A report in the Sunday Times today says that Labour could form a minority government in 2015 rather than get into bed with the Liberal Democrats if there is a hung parliament at the next election.
Liam Byrne, the former chief secretary to the Treasury and now shadow work pensions secretary, argues that Labour could achieve more without partnering with the Lib Dems — if it wins the largest number of seats, but fails to win an overall majority:
“We’ve got to think very hard about the virtues of a coalition, because this coalition has lit up in bright lights all the risks.
“I don’t think Britain generally likes coalition politics. It’s fine in times of national emergencies like war, but I don’t think many people think the coalition’s been a great success. And they’re sick and tired of this argy-bargy and blaming each other. I just think today’s coalition offers us only weak leadership.”
Byrne added that there could be strength in a minority administration:
“They’re often the model adopted elsewhere. Of course you can never rule out a coalition, but I don’t think this government has been a exemplar of coalition.”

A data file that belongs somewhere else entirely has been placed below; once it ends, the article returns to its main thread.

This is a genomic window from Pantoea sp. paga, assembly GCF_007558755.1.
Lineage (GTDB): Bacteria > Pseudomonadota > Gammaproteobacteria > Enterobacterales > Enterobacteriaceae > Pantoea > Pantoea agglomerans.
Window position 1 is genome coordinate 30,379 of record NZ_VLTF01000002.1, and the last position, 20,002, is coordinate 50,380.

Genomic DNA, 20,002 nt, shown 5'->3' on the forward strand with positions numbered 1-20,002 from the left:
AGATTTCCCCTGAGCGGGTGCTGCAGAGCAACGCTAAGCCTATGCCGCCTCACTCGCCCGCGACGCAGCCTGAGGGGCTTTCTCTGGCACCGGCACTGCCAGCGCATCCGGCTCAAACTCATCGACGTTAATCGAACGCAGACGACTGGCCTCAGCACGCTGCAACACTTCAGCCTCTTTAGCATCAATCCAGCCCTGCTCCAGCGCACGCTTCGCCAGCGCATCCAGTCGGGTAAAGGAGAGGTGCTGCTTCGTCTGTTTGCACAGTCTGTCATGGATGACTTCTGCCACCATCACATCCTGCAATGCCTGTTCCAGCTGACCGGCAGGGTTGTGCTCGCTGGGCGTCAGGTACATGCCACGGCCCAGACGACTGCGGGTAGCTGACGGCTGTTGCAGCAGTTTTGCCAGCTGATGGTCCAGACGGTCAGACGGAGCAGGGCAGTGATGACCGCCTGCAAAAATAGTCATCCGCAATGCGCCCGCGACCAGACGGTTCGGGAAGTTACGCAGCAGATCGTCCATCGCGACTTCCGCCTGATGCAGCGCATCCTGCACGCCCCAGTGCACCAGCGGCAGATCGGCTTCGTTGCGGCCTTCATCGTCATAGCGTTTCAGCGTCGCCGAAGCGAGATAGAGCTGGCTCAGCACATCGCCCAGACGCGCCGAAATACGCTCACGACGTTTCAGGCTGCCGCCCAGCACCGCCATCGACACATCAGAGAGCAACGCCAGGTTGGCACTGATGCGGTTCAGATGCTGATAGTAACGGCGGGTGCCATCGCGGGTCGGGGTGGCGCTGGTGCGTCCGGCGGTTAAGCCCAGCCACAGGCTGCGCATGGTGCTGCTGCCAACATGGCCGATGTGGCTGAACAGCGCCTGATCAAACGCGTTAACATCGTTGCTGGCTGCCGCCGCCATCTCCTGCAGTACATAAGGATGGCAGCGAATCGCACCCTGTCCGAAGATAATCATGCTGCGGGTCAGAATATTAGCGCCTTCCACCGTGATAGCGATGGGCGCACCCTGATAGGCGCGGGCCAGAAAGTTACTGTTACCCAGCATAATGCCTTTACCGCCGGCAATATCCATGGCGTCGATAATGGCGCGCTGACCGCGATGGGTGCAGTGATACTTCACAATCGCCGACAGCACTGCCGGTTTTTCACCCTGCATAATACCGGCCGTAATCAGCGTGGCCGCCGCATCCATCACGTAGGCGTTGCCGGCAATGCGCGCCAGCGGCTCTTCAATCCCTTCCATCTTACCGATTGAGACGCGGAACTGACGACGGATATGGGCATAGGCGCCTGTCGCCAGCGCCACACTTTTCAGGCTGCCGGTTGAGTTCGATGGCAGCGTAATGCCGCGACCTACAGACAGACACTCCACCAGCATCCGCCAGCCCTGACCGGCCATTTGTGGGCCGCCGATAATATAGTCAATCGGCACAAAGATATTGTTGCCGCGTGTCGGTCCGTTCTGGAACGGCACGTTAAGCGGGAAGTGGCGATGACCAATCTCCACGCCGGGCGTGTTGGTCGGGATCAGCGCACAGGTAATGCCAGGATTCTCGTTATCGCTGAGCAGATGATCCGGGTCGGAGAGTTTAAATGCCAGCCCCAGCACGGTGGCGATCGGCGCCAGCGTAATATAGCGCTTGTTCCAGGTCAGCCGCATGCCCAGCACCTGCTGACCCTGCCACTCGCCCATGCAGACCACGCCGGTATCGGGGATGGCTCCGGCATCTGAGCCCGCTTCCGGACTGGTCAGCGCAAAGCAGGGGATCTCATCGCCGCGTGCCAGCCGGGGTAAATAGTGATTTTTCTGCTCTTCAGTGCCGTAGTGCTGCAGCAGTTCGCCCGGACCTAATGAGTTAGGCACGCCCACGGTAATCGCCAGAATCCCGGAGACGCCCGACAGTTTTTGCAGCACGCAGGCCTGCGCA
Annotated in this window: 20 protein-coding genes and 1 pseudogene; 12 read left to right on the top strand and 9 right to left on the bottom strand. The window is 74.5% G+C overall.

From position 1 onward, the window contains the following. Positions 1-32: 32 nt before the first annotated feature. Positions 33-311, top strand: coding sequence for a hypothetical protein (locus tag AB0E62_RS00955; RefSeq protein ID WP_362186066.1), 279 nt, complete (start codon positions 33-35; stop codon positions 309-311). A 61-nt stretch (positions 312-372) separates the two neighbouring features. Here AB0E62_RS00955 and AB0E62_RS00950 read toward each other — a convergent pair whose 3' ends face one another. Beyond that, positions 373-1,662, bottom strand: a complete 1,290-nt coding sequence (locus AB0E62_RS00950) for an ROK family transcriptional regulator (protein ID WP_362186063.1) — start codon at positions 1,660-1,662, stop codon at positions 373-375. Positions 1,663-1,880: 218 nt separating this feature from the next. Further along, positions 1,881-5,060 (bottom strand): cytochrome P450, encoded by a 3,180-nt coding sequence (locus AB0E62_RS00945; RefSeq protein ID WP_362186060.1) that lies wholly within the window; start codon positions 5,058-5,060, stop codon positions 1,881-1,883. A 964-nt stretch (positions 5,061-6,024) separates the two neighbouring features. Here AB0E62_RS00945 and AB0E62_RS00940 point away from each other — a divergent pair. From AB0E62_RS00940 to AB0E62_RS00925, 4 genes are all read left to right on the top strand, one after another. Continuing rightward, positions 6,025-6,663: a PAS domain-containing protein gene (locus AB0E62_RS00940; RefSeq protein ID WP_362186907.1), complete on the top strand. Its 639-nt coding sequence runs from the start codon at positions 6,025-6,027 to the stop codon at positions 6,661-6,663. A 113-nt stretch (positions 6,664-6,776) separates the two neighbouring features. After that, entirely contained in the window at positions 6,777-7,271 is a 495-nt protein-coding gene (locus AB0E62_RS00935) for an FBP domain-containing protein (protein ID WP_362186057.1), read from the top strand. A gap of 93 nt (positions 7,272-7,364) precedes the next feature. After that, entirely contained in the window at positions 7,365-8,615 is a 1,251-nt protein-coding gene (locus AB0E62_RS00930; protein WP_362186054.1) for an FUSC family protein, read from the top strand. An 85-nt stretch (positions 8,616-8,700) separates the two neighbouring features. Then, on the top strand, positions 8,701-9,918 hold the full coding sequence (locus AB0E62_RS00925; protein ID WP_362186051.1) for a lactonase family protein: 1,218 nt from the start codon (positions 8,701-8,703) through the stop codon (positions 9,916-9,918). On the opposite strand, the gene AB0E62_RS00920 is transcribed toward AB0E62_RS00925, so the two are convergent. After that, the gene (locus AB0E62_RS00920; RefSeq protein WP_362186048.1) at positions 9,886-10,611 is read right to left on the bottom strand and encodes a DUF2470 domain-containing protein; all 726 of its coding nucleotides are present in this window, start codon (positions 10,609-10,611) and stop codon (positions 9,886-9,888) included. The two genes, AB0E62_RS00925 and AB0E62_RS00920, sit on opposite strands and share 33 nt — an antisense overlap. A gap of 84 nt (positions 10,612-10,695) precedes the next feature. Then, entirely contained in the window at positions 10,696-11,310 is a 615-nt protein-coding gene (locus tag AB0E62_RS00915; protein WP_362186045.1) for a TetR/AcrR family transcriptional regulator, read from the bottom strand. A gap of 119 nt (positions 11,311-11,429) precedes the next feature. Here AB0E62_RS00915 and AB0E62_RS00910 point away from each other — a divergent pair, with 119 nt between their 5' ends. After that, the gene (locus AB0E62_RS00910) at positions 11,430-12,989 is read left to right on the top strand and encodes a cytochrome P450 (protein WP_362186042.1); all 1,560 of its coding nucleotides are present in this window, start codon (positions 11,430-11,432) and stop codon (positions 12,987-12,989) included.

He is preaching to the choir for many in the Labour Party who have no desire to form a pact with the Lib Dems.
Labour currently sits on 39%, the Tories on 30% and the Lib Dems on 10%. UKIP are on 14%. In theory that many a majority of 100 seats. However, pollsters believe the Labour lead is soft and could fall away as we near an election.
There is also the concern that Labour’s lead over the Conservatives has dropped to its lowest level for more than a year, according to a recent poll for The Independent.
It suggests that Nigel Farage’s UKIP is eating into Labour’s support as well as harming the Tories. Labour enjoyed an eight-point advantage in April but last month that dropped to five points in May, its lowest since March last year.
This is all despite a flatlining economy and Tory divisions over Europe and gay marriage. Labour should be doing better.
The Indy said that its lead has been on a downward track since February this year, when it was 13 points ahead. The latest weighted average of the polls puts Labour on 35 per cent (down four points on the previous month), the Tories on 30 per cent (down one point), Ukip on 15 per cent (up three points) and the Liberal Democrats on 11 per cent .